New Chevy Models: What’s Changed?
Chevrolet is one of the top car manufacturers in the United States, and is known for producing reliable vehicles. This year, it’s rolled out a group of brand new cars, but are they brand new or are they just reused from the previous year?
There’s no reason to mess with something if it isn’t broken. The Impala is one of the best-selling vehicles for Chevrolet, and the 2017 version didn’t see much change from the 2016 model. One of the biggest changes was Chevy’s drop of the bi-fuel option that allowed the Impala to run on both gasoline and compressed natural gas (CNG). The reason for this was that the 2016 model saw a lot of improvements.
Both the 2016 and 2017 version have Apple CarPlay and Android Auto, wireless charging, MyLink Valet Mode, and an 8-inch touch screen. The fuel economy saw a slight decrease for the 2.5-liter engine, with the 2017 year getting 22 mpg in the city and 30 mpg on the highway while 2016 was estimated at 22 mpg/31 mpg. The 3.6-liter engine saw a decrease as well. The 2017 version gets 18 mpg/28 mpg and the 2016 Impala gets 19 mpg/29 mpg. The biggest influencing factor is that the 2017 Impala saw an increase in price with a starting MSRP of $27,300 versus the 2016 model with a price tag of $27,095.
The Silverado is the perfect work truck, but is it worth it to upgrade to the 2017 model? One of the best additions with the Silverado is that the rearview camera is now standard on the LT trim, but that isn’t the only change you can see with this new truck. It also saw the addition of teen driver mode, which has active safety, speed warnings, radio mute, volume limit, and even a report card for parents to view. Finally, it saw the addition of Chevrolet MyLink for Android Auto to accompany Apple CarPlay, which was added in the 2016 model.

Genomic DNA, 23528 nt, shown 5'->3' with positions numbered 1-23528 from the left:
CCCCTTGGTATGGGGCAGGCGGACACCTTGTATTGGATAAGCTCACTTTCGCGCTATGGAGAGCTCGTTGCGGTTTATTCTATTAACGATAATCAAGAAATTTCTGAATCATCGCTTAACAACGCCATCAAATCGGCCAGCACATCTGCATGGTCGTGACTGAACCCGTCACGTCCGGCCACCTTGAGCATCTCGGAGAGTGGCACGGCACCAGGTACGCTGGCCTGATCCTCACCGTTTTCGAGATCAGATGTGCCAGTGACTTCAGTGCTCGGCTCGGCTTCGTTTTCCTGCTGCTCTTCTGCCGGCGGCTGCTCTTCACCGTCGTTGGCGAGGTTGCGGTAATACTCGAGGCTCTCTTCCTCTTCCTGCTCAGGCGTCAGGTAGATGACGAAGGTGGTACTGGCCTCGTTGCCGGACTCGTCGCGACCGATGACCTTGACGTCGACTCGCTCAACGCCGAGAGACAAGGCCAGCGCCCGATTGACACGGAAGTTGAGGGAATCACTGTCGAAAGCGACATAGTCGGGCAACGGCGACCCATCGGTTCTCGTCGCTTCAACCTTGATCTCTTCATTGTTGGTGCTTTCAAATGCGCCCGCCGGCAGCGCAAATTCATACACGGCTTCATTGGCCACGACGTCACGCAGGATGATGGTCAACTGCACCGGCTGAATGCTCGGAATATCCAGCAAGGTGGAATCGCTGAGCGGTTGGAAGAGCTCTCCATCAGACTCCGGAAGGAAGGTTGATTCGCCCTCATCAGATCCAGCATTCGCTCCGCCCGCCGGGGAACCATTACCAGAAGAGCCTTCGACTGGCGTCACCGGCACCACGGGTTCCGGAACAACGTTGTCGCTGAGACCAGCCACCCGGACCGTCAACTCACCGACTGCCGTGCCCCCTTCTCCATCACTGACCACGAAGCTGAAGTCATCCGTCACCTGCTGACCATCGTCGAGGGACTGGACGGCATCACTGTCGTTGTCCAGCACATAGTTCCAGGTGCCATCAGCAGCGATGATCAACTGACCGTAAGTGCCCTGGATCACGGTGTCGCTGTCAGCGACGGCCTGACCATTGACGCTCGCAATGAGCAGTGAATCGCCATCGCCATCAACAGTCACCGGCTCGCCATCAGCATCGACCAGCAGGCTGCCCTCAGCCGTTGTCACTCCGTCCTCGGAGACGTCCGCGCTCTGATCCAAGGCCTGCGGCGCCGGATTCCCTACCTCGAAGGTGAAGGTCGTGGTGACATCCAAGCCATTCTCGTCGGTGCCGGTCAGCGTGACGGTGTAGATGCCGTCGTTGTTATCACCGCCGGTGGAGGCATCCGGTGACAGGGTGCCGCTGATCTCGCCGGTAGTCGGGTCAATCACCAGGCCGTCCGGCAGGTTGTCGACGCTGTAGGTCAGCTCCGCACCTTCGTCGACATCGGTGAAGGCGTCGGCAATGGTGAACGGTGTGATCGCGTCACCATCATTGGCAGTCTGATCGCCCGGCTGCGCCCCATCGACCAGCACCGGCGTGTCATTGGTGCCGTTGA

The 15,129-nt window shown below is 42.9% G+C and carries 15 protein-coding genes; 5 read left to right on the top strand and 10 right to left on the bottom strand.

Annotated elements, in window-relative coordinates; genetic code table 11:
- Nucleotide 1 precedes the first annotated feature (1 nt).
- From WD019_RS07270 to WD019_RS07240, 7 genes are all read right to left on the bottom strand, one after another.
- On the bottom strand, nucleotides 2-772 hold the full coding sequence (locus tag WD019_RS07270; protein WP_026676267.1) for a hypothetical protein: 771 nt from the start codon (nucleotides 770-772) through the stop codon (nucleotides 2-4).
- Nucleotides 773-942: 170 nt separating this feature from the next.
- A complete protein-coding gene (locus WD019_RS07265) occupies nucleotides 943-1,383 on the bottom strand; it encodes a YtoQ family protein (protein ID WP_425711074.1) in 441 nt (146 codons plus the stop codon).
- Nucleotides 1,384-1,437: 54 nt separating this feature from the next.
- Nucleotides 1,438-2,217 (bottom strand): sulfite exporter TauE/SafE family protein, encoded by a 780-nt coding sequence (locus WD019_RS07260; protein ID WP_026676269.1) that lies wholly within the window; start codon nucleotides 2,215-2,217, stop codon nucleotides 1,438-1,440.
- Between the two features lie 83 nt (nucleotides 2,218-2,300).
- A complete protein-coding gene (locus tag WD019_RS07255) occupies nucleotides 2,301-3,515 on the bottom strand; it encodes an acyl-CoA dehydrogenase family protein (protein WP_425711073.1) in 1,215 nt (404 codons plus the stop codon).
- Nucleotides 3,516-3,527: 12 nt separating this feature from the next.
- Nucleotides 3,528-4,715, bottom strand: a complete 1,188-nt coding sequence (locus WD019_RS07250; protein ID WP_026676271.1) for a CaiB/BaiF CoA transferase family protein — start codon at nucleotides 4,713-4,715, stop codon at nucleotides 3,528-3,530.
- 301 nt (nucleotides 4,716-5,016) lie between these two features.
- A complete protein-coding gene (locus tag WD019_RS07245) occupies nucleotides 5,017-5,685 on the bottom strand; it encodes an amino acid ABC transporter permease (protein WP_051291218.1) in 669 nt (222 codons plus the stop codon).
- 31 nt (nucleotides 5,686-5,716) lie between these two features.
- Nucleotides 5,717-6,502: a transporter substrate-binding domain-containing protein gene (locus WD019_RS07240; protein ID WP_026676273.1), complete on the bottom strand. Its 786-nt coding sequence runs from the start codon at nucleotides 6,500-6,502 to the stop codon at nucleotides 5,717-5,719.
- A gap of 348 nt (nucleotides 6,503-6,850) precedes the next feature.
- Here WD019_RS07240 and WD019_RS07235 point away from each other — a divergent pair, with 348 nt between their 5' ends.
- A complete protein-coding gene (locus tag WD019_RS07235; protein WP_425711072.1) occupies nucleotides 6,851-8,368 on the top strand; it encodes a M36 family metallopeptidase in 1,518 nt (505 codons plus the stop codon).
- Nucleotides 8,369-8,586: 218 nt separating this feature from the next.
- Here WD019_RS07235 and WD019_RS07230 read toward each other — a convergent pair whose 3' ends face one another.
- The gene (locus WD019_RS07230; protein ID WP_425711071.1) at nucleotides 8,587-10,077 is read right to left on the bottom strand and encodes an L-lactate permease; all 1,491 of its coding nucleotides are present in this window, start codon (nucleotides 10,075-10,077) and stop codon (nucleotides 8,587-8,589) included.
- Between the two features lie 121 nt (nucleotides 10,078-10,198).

Since there were no huge body or engine changes, the fuel economy remains the same for both models at 18 mpg in the city and 24 mpg on the highway. However, the price tag for the Silverado did change. Unfortunately, the 2017 model rose in cost with a starting MSRP of $35,935 while the 2016 had a starting price of $27,195, according to Chevrolet.
The 2016 Tahoe saw a lot of upgrades when it was released with an Enhanced Driver Alert package, new safety features, power-adjustable pedals, forward collision alerts, lane-keep assist, safety-alert seat, and IntelliBeam. It can be hard to believe that the 2017 could get even better. Some of the minor changes include the deletion of colors and addition of new ones as well as two new 22-inch wheel choices.
However, there were some changes in the interior of the 2017 Chevrolet Tahoe. First of all, the MyLink infotainment system removed Pandora as an embedded app, but added the Teen Driver feature, app shop, rear seat reminder customization, and low speed forward automatic braking for the 1LS trim. It also saw an upgrade to the video voice over for those who are visually and hearing impaired, an HDMI connector, digital headphones added, and an in-vehicle Wi-Fi system. With all of these upgrades, you may suspect a higher price tag, but the MSRP barely increased to $47,215 from $47,000 for the 2016 version.
(image via Instagram)